Gender and Identity
Gender Identity refers to the cultural expectations attached to a person's sex, and whether they display masculine or feminine qualities that are culurally defined.
S. Bem (1971) - a psychologist, claimed that all of the above roled can be identified as either male or female traits. This is known as Biological Determinism - defining someone's identity or role by their sex. This approach is disputed by a group of sociologists who look at Social Constructivism - the idea that our identity and roles on life are shaped by society's notions of gender.
Gender Roles: A role is a set of norms that define how someone of a particular identity or status is expected to act. Roles are played out within social relationships; an iduvidual plays a role in relation to other roles. These interact properly with other people as they establish rules which tell us how others are likely to act/ react.
Parsons (1955) – Gender roles
- Instrumental: The role men should adopt – go out and earn money.
- Expressive: The caring role that women adopt. Usually based in the home.
Gilmore (1990): A functionalist, he claimed there are three elements to masculinity: man the protector, man the provider, man the impregnator
Mort (1996): Highlights the emergence of metrosexual men. These are heterosexual men who are concerned with personal image and invest in grooming products
- Connell (1995) – In the traditional working class most men were socialized into ‘hegemonic masculinity’. Men were expected to be breadwinners and authority figures in the family
- As a response to the feminisation of the economy, he called this ‘marginalized masculinity’ to describe how they're pushed aside by women as superior breadwinners in society.
- Messerschmidt said that different classes construct masculinity in a different way. Middle class individuals are more likely to shape masculinity through success and wealth, whereas working class youth may associate it with gangs and violence.
Crisis of Masculinity
Crisis of Masculinity
- Mac an Ghaill, M (1994) - study of masculinity in schools - claimed that ‘macho lads’ who previously would have engaged in manual labour after they left school were experiencing a ‘crisis in masculinity’ by not having this avenue to demonstrate their masculinity.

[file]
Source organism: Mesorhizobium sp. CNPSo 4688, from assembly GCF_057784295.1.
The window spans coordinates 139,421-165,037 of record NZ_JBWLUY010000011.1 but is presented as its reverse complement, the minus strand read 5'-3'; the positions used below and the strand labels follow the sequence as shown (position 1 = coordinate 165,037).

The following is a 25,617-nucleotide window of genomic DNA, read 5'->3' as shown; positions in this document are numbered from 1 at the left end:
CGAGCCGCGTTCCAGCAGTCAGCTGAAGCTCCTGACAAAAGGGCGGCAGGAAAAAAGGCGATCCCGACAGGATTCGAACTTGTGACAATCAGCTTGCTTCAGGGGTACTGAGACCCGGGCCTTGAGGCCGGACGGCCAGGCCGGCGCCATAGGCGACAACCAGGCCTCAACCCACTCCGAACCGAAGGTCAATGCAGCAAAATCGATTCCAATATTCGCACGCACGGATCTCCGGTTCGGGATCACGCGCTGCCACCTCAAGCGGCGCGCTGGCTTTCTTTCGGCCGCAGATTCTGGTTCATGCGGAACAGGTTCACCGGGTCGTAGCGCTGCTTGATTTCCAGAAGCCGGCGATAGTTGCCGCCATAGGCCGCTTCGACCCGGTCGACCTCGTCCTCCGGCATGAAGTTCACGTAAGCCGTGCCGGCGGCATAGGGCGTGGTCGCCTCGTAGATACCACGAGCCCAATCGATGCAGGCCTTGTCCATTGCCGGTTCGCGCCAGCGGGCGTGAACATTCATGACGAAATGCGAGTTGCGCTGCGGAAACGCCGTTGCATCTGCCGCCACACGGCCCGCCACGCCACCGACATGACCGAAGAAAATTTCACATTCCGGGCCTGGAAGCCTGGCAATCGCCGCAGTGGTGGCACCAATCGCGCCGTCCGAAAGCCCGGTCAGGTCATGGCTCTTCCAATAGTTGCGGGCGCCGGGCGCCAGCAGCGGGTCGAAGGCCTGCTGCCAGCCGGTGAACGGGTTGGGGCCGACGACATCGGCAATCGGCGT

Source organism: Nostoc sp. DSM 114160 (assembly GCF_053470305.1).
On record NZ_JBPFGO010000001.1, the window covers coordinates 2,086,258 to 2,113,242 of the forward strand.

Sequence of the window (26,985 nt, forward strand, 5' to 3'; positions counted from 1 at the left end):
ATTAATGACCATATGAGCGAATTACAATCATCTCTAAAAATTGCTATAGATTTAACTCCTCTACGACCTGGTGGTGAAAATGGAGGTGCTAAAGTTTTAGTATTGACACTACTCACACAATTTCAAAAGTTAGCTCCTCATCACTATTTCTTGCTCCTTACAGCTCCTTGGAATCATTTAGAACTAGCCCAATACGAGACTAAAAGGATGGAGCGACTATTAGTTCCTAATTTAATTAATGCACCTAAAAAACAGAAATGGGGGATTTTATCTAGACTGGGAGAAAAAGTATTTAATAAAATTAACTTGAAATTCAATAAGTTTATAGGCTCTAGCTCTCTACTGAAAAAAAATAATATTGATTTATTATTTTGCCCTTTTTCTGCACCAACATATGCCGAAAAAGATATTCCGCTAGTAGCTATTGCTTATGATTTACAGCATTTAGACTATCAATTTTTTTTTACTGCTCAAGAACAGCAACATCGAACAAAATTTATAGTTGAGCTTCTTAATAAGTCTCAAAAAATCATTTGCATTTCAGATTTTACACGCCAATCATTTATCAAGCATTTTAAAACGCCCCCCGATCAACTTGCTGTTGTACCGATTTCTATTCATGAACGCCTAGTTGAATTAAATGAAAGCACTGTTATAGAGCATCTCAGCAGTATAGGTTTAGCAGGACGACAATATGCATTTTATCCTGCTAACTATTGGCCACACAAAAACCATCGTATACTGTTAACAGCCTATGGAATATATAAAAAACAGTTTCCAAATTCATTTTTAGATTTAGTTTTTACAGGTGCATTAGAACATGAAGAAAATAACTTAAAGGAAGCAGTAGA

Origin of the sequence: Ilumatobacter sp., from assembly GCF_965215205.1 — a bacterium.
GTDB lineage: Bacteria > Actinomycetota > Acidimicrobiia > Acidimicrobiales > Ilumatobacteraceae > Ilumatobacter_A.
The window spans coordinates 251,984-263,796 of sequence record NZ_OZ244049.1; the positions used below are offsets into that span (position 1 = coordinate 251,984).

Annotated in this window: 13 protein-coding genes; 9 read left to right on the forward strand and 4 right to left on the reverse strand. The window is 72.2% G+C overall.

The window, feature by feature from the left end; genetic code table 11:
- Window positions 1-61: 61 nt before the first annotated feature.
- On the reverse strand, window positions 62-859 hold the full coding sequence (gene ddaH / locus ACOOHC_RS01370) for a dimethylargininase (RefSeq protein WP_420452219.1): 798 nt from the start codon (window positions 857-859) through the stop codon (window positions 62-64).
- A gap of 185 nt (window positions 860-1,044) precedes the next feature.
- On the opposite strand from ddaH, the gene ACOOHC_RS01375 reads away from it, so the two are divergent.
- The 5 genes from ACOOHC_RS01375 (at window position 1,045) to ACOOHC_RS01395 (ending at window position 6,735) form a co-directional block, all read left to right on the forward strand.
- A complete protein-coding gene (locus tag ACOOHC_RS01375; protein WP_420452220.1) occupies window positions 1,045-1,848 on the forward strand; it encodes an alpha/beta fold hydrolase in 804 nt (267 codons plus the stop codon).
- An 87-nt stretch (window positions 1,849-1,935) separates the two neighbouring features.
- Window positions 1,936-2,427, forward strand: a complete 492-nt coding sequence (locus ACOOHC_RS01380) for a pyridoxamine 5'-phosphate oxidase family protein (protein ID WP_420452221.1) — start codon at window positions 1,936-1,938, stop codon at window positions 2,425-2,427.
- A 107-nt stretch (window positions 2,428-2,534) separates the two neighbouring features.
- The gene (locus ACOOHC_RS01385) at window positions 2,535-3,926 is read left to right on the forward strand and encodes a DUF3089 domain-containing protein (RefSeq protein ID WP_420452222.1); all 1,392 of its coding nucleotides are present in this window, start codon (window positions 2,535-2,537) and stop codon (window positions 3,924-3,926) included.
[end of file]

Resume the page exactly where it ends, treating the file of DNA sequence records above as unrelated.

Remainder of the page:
- Mac an Ghaill, M (1994) - extends Connell’s ideas to talk of how, if work is the defining feature of masculinity, unemployment leads to a loss of self-esteem and status (a crisis of masculinity’). This is compounded by the more feminised economy.
Winlow and Hall
- Looked at how the decline in industry in the North East of England had created challenges for traditional working class masculinity.
- Whereas the working class used to take pride in their work, they now just work as a means to an end (money).
- Their identity was now formed around the drinking culture at weekends. Violence became a key part of this culture in Newcastle city centre.
- Identifies a ‘genderquake’ amongst women under the age of 35
- A feminisation of the workplace has led to a revolution in women’s ambitions.
Oakley (1971) - Socialisation
- Gender identities are not determined by genes but are socially constructed
- She believes that we learn our gender identities through contact with agents of socialisation.
- Social constructivism - 'self-concept' shaped by manipulation - rewards for certain behaviour. Canalisation- toys which push children into gender channels. 'Verbal appelations' e.g 'You're a good girl' rather than 'You're a good person'. Activities such as DIY or cooking. Peer groups, the media also influence gender identities
Billington et al. (1998) - The media present women in a limited range of roles.
Blackman (1995) - Studied a group of girls at secondary school and found that these New Wave Girls were confident in challenging sexism and any remarks by male peers.
Education an Gender Role Socialisation
A number of feminist studies in the 1970s found that girls were underachieving due to teachers viewing girls education as less important than boys. This led to girls viewing their education as a less important part of their identity.
Sharpe (1994) - a postmodernist studied girls in the 1970s and found that girls viewed the following aspects as being the most important contributors to their identity (in order); love, marriage, husbands children, jobs, careers. Doing the same study 10 years later she found that this order had flipped on its head and education was central to their identity.
The attention has now shifted to boys underachievement. Jackson (2006) argued that boys' laddish behaviour in the classroom is due to a multiplicity of factors;
- Fear of academic failure (playing up so that they can attribute lack of success to 'messing about at school'
- 'Uncool' to work - working hard at school was viewed by the lads as a feminine trait
- Wanting to fit in
This echoes Willis' (1977) stuy of working class lads, who viewed school as a place to 'have a laff' before leaving school at sixteen and getting a job.